Posts Tagged ‘Eastern Shore of Virginia’

Carrie’s Painting of the Week – 12/12/2014

Wednesday, December 10th, 2014
Mr. Owl

Mr. Owl

By Carrie B. Jacobson

Where the heck have I been? Texas, New England, and flat on my back with strep throat. But no matter, I’m home and getting well, and painting again.

At Wal-Mart the other day, I was waiting in a line at customer service (there were no lines at the checkout stations. Zero. A Christmas miracle – or just the way they run things down here).  I got talking to the man beside me. It was in the 40s outside, and windy, and we chatted about it before I pointed out that I was wearing only a denim jacket, and he wasn’t wearing a jacket at all.

“Sure is better here than where I moved from,” he said, and after a little bit more talking, he told me that he had moved from Monticello.

I told him we’d lived in Cuddebackville, and we laughed about the small-world thing, and confessed that we never hoped to live anywhere else but the Eastern Shore.

Those of us who live on the Shore love it. I love the light here, the pace of life, the friendly people, the beautiful landscapes.

Of course, life here is not without its drawbacks. It takes 90 minutes to get pretty much anywhere, if you want to see friends or family away from the shore, or if you want to shop at more exciting venues than Wal-Mart or CVS. It’s tough to ship packages from here, though the women at the print shop that does FedEx shipping are saving boxes for me to package my paintings. Medical services are perhaps not the best here, but where are they the best, outside of huge metropolitan centers?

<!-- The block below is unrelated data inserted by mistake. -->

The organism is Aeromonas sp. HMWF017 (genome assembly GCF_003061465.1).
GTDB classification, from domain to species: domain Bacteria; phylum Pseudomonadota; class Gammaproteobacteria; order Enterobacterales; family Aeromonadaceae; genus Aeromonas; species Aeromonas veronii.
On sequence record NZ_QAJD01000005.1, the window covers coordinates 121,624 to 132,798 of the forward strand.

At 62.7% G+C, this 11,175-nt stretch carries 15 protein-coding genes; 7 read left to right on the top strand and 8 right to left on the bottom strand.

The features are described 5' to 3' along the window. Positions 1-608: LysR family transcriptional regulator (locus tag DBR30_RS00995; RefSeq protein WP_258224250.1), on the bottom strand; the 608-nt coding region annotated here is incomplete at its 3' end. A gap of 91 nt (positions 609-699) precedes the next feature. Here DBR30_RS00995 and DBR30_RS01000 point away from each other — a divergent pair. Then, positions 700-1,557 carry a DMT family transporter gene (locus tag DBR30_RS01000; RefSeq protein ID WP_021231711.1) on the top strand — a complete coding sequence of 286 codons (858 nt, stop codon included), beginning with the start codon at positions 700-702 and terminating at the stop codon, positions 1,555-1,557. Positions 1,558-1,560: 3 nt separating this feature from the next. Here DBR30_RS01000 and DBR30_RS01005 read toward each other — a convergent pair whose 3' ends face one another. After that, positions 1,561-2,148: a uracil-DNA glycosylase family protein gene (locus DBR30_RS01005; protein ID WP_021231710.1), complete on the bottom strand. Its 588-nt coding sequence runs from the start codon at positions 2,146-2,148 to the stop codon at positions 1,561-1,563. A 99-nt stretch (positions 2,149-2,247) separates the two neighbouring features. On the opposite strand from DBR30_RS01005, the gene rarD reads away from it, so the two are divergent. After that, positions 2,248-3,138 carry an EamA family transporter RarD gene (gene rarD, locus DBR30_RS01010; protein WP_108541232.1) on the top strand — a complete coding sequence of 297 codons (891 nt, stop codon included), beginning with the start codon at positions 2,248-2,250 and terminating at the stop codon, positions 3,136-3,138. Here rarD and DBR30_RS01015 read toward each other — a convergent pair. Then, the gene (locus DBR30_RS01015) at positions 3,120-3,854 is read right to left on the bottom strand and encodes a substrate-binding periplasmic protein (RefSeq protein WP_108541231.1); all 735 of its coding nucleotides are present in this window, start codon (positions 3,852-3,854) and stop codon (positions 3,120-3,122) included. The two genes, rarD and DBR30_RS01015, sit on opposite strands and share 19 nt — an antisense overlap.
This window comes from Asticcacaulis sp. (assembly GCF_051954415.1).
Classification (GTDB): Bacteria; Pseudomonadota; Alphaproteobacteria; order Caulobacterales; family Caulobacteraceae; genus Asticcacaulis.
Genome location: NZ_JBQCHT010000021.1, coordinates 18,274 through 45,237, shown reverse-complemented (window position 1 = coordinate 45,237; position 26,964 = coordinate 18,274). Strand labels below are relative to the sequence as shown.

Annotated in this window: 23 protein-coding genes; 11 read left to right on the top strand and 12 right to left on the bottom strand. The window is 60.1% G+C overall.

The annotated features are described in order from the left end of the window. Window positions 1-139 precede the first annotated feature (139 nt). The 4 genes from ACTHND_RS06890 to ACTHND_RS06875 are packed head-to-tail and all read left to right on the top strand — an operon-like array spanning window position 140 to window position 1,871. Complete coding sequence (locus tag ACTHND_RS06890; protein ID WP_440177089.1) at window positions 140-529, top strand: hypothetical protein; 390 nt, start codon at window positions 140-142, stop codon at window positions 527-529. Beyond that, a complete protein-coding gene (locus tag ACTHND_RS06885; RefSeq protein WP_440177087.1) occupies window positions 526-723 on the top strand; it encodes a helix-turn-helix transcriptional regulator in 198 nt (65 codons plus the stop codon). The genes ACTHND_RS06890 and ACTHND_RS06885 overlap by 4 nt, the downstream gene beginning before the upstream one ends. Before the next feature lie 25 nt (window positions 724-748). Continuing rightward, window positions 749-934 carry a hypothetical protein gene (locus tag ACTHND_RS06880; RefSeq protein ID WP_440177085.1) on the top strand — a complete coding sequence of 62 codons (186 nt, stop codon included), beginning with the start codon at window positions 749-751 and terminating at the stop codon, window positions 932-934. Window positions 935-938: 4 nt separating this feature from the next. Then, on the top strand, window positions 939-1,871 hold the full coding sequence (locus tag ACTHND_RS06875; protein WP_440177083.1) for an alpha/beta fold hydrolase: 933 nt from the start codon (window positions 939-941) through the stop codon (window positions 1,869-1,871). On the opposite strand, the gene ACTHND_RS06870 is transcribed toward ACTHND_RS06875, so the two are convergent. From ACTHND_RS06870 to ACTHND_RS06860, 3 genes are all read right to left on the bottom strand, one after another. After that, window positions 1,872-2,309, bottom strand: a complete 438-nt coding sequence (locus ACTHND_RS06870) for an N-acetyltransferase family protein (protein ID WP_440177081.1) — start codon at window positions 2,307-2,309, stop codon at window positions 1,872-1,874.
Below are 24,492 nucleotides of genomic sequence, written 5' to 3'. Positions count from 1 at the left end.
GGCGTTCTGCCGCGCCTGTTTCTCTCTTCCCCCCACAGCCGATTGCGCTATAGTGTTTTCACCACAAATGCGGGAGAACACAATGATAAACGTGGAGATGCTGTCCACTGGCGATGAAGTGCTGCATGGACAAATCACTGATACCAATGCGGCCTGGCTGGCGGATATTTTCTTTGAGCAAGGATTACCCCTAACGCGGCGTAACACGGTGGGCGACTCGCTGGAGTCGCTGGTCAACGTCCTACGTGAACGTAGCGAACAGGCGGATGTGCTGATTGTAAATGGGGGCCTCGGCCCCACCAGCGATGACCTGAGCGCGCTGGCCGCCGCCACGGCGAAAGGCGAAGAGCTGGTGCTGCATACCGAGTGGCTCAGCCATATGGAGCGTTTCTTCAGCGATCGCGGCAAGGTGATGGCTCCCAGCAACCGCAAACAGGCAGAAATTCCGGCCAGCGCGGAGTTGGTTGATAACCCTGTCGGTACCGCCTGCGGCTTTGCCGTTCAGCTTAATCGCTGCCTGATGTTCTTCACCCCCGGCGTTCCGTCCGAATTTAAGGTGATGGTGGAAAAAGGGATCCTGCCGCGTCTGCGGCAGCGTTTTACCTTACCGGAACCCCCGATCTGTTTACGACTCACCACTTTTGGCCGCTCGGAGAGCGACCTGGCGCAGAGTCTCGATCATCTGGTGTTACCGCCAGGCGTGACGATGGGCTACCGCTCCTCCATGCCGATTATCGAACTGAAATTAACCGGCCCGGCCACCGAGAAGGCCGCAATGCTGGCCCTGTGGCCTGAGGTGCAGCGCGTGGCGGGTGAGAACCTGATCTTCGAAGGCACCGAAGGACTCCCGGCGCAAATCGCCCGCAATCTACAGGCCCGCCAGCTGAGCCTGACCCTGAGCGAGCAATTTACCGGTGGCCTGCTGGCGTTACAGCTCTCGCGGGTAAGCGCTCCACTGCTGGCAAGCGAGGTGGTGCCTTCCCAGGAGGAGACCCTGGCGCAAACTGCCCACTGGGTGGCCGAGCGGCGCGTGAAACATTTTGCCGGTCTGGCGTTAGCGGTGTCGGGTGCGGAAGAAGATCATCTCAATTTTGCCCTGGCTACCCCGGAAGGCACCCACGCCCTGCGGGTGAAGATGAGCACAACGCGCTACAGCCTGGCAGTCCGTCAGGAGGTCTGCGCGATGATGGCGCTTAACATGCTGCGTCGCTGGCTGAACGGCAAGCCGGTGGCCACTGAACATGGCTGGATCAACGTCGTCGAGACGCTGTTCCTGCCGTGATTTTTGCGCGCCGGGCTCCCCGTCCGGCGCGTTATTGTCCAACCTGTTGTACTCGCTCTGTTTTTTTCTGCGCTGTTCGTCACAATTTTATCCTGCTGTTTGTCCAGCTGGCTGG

So shopping and shipping and doctors might pose some problems. But the air is clear, people wave when they drive by, and our little town is quiet and peaceful and decked out for the holidays. Lights are strung across Main Street, and a Christmas tree stands in the gazebo in our little seaside town park. On Saturday at dusk, we’ll turn out to sing carols and celebrate the lighting of the tree, and we will shiver and rub our hands together as the wind blows in off the Atlantic.



Carrie’s Painting of the Week – 12/06/13

Thursday, December 5th, 2013
Bank of Waves

Bank of Waves

By Carrie Jacobson

Autumn has spun off into winter, even here in the south. If our mornings are not surprisingly cold, and smelling insistently – and falsely – of snow, then they are thick with fog and quiet.

Our little town empties out in winter. One day last week, I think we were the only ones at home on the whole street.

And that’s OK. It is a breath out, an exhalation, a quieting of soul and life and air, and the very town.

I have shows already for 2014, and find my mind drifting ahead, to California in January, Arizona in February, New Mexico in March. A wide roundup of the southwest, with visiting and family and painting, and sun and open skies and the wide adventures of the west.

But here in Wachapreague, it is now, and it is winter, and I will exhale, and I will paint and I will treasure this quiet life.

Carrie’s Painting of the Week – 11/22/13

Thursday, November 21st, 2013
Sunflowers, oil on canvas, 48x48

Sunflowers, oil on canvas, 48×48

By Carrie Jacobson